Once I got past that challenge, it was fun. I particularly enjoyed figuring out the quilting patterns. Here is my photo of the finished quilt before I sent it off:

And here are a couple of pictures from the November/December 2022 Quiltmaker Magazine. I had named the quilt “Festival of Lights” but Quiltmaker calls it “Candles Burn Bright”.

Before I could even get a print copy from Golden Peak Media, I went to visit Capital Quilts to take the quilt in for display, and they had copies for sale, so I had to get one!

I even designed a table runner version, and I am teaching a class on it at Capital Quilts in November. Here’s the table runner version.

It uses the same Star of David and candle paper piecing, with an adjusted background and borders. I can’t wait to share my paper piecing techniques.

This has been a wonderful experience. The folks at Golden Peak have been wonderfully supportive. And I cannot thank Marianne at Capital Quilts enough for letting me teach this class and share my excitement over this publication!

Favorite Quilts and Quilters

Windows and Walls: The Road Home- Stories of the Quilts

For 2022, I have been sharing some the stories behind of the quilts in my heart and home. This is a quilt that I made in 2018 for my father-in-law. My father-in-law was declining and was moving into Memory Care. Since his marriage, he had slept under quilts his wife made, or selected for him. I hated the idea of him using institutional blankets, but I know that quilts take a beating in many Memory Care and Assisted Living facilities. Sometimes they disappear and the washing machines can take a toll. So sending him with one of his wife’s precious, hand quilted quilts didn’t seem like the best option. The Memory Care facility had a bed coming open in 2 weeks, so I had a limited amount of time to make a quilt. I knew he would have a twin bed, and I knew I needed something quick, attractive, and sturdy.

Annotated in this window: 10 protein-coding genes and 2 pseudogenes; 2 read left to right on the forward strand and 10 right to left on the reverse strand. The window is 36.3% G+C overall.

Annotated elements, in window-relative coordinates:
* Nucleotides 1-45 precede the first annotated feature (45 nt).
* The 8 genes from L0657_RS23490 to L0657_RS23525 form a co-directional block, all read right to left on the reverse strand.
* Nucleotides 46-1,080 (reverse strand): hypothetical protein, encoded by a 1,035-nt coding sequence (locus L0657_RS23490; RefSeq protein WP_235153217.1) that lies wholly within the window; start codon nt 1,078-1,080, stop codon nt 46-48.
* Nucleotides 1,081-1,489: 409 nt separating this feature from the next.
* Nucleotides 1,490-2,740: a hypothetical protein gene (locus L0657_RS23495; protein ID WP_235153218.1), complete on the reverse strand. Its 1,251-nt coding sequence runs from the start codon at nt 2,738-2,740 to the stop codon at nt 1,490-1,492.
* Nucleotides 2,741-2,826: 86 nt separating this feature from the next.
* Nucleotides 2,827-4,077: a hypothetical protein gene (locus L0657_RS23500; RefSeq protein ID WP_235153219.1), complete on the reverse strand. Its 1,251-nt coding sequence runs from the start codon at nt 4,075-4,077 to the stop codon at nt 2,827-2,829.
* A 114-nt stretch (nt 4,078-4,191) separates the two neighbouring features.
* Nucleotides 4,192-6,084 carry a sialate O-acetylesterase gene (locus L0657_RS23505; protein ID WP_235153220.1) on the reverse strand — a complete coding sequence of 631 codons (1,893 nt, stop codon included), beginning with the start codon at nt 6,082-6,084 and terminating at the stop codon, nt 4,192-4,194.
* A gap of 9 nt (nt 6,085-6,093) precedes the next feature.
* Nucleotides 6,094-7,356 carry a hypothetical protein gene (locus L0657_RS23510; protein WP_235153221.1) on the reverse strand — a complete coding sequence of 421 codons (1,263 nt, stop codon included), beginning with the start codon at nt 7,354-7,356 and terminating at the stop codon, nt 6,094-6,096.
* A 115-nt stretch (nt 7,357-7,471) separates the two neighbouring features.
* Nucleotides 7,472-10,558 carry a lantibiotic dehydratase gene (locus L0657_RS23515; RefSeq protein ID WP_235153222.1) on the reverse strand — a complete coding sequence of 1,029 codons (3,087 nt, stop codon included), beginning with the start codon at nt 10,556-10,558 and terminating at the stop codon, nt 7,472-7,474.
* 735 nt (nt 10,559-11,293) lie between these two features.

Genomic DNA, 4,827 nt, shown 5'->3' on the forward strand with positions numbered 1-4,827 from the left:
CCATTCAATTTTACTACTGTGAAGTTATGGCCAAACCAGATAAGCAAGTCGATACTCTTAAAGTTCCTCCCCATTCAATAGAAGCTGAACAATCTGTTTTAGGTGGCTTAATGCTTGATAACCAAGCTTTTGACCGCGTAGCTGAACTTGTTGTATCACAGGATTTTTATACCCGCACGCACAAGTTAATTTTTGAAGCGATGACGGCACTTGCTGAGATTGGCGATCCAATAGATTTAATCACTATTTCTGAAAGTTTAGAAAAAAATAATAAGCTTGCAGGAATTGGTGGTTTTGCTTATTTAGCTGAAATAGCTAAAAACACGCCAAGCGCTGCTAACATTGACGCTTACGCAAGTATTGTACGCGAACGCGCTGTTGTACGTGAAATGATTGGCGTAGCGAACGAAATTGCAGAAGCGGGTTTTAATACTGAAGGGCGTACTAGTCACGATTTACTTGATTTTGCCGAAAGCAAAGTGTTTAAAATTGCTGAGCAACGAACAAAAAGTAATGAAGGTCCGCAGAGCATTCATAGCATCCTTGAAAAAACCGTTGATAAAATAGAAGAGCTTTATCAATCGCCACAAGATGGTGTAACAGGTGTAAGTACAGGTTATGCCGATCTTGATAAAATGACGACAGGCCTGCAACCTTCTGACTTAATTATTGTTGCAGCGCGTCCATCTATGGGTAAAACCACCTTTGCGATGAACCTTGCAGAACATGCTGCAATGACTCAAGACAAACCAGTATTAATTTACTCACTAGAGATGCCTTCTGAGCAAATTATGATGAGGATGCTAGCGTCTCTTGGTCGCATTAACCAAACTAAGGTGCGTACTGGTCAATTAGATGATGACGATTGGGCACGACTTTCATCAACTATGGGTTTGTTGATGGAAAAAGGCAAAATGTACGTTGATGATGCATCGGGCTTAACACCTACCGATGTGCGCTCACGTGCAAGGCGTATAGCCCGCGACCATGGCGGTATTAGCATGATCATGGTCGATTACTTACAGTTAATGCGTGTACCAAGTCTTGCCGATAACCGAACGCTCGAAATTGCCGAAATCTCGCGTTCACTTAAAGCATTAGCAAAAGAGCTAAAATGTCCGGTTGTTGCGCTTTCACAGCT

I decided to adapt the Walkabout Quilt pattern designed by Ann Lauer for Grizzly Gulch Gallery. I chose neutral fabrics that I thought he would like. I started with the print, then added black and cream solids and the dark gray print. Because I knew this would be washed frequently, I made my seam allowances 3/8″ instead of 1/4″.

I used some decorative stitches to quilt and highlight features of the print.

I also used decorative stitches machine sewing the binding, because it created extra stitches that would be more secure.

The quilt is backed with plain muslin, because that was how my mother-in-law backed all of her quilts. In addition to his name on the label, the plain back allowed the facility to write his room number on the back in sharpie, so the quilt was always returned to him.

When my father-in-law was transferred to hospice, the quilt went with him. He used it until the end, and it is precious to us as a result.

Patterns and tutorials Tools and Tips

Closing a Binding

I have been teaching a class on advanced bindings, and I have found that many quilters are challenged with closing the beginning and end of a binding so it is smooth and you can’t find it easily.

There are a lot of tutorials on this subject, but there are as many methods as there are quilters. This is my approach.

First, when I start sewing binding on a quilt, I start on one side, about 6 inches or more from the bottom corner. I leave an 6-10 inch tail of extra binding and then back stitch when I start to attach the binding. In the sample pictures, I am sewing on a machine finished binding, so I am sewing it to the back of the quilt.

Pin at 8 inches where stitching will start (NOTE: this is too close to the corner, I will show what to do if you make the same mistake I did.)

I sew around the quilt and miter each corner (a tutorial for another day). On the last side, I sew down the binding to about 8-12 inches away from the starting point and backstitch. A smaller space will make it more difficult to connect the binding edges, especially on a big quilt. There is no particular downside to having a larger gap, as long as you accurately measure for the connecting seam. You should have at least 7-10 inches of binding at the end that is not attached to the quilt.

This space is not wide enough – it will make it very difficult to join the binding. If you make this mistake, seam rip the stitches from where you started to sew the binding on. Keep opening until there is a gap of at least 7-10 inches.
This is a 7-inch gap – a perfect size to join the binding on a small piece. For a larger piece, a larger gap (up to 10-12 inches) may make it easier to manipulate in the sewing machine.

Now comes the fun part. Lay your free binding ends flat on the edge of the quilt and overlap them. There should be plenty of overlap (more than 3 inches). Cut a small piece (about an inch wide is enough) from the end of one of the binding tails. This will be your measuring piece.

Choose a point for your binding ends to meet. It should be roughly in the middle of the gap. Lay your measuring piece with the center crease on the point you selected.